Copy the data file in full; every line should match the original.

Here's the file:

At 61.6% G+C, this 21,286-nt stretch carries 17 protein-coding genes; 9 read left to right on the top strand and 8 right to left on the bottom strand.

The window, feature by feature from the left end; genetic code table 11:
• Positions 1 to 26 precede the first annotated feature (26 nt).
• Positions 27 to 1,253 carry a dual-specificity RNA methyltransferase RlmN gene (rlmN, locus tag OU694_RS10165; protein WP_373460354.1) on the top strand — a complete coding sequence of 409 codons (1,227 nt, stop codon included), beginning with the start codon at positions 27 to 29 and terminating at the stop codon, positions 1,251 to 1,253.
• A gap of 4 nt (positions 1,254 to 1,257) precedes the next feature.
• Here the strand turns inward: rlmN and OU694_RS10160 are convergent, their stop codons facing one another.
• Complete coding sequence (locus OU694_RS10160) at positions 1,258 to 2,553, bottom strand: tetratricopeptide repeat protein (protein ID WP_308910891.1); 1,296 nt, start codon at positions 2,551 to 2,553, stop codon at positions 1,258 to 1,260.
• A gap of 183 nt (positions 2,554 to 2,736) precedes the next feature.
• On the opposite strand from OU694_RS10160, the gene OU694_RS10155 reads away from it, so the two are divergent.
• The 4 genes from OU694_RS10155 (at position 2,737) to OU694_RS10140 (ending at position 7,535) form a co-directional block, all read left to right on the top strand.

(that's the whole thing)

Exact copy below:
At 61.6% G+C, this 21,286-nt stretch carries 17 protein-coding genes; 9 read left to right on the top strand and 8 right to left on the bottom strand.

The window, feature by feature from the left end; genetic code table 11:
• Positions 1 to 26 precede the first annotated feature (26 nt).
• Positions 27 to 1,253 carry a dual-specificity RNA methyltransferase RlmN gene (rlmN, locus tag OU694_RS10165; protein WP_373460354.1) on the top strand — a complete coding sequence of 409 codons (1,227 nt, stop codon included), beginning with the start codon at positions 27 to 29 and terminating at the stop codon, positions 1,251 to 1,253.
• A gap of 4 nt (positions 1,254 to 1,257) precedes the next feature.
• Here the strand turns inward: rlmN and OU694_RS10160 are convergent, their stop codons facing one another.
• Complete coding sequence (locus OU694_RS10160) at positions 1,258 to 2,553, bottom strand: tetratricopeptide repeat protein (protein ID WP_308910891.1); 1,296 nt, start codon at positions 2,551 to 2,553, stop codon at positions 1,258 to 1,260.
• A gap of 183 nt (positions 2,554 to 2,736) precedes the next feature.
• On the opposite strand from OU694_RS10160, the gene OU694_RS10155 reads away from it, so the two are divergent.
• The 4 genes from OU694_RS10155 (at position 2,737) to OU694_RS10140 (ending at position 7,535) form a co-directional block, all read left to right on the top strand.